Canker Sores (Aphthous Stomatitis): A Common Problem Of Unknown Origin

Canker Sores
Aphthous stomatitis, commonly referred to as canker sores, is the most common form of oral ulcerative disease, but its cause is still uncertain. Aphthous ulcers can range from minor to severe in pain and occur in otherwise healthy patients.

Etiologic factors such as stress, physical or chemical trauma, food sensitivity and infection related to Helicobacter pylori and herpes simplex virus have been investigated, but no consistent link has been determined.This has led to treatments that focus on symptom reduction, including:

Antibiotics – Topical treatments, such as tetracycline and minocycline, can reduce pain and duration of ulcers.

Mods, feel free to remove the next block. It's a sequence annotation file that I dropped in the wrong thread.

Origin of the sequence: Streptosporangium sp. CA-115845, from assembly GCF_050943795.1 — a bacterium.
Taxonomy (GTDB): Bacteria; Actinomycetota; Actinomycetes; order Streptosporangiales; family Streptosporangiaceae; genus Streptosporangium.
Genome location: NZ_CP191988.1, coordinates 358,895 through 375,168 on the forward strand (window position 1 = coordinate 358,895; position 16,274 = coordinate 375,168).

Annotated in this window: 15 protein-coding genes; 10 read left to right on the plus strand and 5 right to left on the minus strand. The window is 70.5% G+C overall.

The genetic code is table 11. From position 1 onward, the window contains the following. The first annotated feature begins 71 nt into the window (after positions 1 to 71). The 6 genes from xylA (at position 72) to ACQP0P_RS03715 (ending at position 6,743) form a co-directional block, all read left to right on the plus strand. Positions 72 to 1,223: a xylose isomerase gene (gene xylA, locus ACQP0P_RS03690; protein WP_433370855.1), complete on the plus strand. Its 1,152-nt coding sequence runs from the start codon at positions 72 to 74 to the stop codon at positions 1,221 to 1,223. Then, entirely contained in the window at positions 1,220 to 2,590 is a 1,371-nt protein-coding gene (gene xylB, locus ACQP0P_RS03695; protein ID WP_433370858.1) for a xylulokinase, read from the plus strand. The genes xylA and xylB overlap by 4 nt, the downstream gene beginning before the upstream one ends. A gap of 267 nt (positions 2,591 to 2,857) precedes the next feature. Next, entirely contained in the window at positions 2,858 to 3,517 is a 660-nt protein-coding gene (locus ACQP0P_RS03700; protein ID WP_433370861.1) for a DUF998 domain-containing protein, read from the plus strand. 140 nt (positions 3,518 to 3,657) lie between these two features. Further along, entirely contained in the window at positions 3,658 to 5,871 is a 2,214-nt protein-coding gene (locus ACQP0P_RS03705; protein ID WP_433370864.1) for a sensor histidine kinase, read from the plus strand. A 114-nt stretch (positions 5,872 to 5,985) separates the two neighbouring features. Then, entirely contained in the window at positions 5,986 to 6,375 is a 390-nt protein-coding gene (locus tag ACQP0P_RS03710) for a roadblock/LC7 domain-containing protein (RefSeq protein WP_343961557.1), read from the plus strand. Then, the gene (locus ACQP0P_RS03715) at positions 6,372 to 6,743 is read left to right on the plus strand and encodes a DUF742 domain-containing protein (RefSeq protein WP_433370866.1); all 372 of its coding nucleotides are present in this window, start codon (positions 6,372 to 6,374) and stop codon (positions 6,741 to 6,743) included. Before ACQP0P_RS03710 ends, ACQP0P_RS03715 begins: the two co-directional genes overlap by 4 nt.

Anti-inflammatories – May be the most helpful way to speed healing and relieve symptoms in the management of recurrent minor aphthous ulcers. Immune Modulators – Used primarily in patients infected with HIV.

Anesthetics – Over-thecounter treatments, such as Anbesol and Oragel, focus on reducing pain.

Alternative Remedies – Sage and chamomile mouthwash, echinacea, and zinc gluconate lozenges are a few treatments with anecdotal success, but none have been studied in randomized controlled trials.

When aphthous ulcers are slow to heal or if other symptoms such as uveitis, arthritis, fever, or adenopathy are present, other, more serious conditions should be investigated.

William A. McClelland, MD, FACS - Board Certified Otolaryngologist (ENT)
About the Author
Otolaryngologist (ENT) at CornerStone Ear, Nose & Throat, PA
Dr. McClelland is a Board Certified Otolaryngologist (ENT) as well as the Founding Partner of CornerStone Ear, Nose & Throat, PA. His particular clinical interest is minimally invasive sinus surgery.

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